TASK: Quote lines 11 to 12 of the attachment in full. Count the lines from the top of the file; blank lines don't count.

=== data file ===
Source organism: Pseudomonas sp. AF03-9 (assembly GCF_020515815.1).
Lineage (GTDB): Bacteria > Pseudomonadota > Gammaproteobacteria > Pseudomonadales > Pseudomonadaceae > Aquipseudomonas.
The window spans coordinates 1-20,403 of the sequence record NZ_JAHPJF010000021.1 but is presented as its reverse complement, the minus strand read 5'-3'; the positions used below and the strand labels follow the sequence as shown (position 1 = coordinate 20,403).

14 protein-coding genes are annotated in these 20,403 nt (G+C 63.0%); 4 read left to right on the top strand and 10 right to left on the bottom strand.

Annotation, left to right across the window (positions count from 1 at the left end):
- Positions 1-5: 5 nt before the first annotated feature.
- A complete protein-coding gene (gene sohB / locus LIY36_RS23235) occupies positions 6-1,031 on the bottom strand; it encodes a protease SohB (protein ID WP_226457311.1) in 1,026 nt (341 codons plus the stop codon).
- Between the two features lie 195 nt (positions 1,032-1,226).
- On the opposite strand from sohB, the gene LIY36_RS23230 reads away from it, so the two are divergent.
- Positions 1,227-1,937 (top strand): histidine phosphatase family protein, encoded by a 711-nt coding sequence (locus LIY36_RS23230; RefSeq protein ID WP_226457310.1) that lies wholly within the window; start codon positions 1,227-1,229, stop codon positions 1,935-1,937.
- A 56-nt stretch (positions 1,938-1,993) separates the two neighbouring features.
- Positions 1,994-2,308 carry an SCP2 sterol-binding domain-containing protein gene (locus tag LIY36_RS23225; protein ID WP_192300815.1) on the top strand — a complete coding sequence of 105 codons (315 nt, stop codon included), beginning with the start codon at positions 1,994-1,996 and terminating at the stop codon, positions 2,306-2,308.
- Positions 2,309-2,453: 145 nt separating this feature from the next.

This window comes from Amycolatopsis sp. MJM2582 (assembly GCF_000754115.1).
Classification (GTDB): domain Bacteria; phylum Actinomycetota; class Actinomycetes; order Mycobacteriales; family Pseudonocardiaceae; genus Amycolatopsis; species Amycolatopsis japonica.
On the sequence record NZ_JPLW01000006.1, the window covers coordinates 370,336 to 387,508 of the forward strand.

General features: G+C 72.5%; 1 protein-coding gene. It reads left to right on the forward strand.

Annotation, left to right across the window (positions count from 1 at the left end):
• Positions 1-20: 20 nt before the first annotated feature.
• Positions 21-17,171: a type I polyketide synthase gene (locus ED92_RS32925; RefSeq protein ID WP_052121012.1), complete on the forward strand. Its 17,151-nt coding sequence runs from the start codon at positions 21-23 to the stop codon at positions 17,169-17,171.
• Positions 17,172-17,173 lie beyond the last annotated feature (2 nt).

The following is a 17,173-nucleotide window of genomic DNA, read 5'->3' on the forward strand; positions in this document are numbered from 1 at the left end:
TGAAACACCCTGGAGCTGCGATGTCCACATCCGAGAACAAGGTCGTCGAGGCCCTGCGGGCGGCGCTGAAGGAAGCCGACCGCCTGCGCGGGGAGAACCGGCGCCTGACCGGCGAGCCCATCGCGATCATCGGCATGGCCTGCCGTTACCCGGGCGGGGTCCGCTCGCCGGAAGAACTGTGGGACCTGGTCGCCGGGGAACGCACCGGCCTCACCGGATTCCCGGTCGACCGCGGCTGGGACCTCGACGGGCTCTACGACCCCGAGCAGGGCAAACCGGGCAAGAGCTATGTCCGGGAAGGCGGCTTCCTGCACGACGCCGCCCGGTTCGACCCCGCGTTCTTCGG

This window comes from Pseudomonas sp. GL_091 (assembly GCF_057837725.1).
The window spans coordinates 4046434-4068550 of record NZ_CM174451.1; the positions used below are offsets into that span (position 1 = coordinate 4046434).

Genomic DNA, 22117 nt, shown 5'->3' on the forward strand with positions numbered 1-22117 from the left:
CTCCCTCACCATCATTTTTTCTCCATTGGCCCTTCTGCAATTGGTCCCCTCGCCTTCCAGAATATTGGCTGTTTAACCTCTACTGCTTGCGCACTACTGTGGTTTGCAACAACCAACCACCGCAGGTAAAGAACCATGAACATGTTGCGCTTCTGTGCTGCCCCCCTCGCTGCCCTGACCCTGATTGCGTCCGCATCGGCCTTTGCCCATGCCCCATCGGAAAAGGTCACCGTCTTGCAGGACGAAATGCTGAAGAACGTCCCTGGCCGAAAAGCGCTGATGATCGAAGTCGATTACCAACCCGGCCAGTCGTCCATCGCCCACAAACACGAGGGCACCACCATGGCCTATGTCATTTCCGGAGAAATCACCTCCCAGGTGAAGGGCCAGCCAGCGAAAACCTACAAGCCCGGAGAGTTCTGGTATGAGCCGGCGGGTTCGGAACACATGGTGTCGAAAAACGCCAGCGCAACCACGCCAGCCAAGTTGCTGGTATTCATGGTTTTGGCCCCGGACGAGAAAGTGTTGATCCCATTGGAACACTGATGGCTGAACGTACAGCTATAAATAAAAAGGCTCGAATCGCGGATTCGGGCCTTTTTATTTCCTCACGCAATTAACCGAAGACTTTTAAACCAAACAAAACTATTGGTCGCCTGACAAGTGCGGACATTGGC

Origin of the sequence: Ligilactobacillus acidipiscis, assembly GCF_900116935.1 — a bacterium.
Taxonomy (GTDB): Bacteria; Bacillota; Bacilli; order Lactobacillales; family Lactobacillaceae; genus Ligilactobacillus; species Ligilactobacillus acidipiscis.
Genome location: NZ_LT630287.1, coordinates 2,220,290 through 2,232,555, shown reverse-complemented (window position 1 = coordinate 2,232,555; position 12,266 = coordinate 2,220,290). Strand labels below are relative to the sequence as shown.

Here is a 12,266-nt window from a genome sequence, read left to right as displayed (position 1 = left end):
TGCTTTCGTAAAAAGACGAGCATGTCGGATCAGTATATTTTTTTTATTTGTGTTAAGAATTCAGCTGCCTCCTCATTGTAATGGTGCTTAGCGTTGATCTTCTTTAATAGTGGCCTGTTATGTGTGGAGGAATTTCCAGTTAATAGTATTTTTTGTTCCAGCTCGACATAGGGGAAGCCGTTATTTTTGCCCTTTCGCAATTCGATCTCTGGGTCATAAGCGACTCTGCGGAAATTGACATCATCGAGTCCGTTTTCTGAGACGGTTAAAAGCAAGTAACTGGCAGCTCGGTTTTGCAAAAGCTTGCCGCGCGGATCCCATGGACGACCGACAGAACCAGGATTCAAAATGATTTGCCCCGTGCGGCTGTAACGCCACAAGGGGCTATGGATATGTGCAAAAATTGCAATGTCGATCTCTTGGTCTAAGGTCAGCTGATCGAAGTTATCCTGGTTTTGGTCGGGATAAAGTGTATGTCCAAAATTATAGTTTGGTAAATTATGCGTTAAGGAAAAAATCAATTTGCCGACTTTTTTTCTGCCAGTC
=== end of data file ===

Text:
- A 56-nt stretch (positions 1,938-1,993) separates the two neighbouring features.
- Positions 1,994-2,308 carry an SCP2 sterol-binding domain-containing protein gene (locus tag LIY36_RS23225; protein ID WP_192300815.1) on the top strand — a complete coding sequence of 105 codons (315 nt, stop codon included), beginning with the start codon at positions 1,994-1,996 and terminating at the stop codon, positions 2,306-2,308.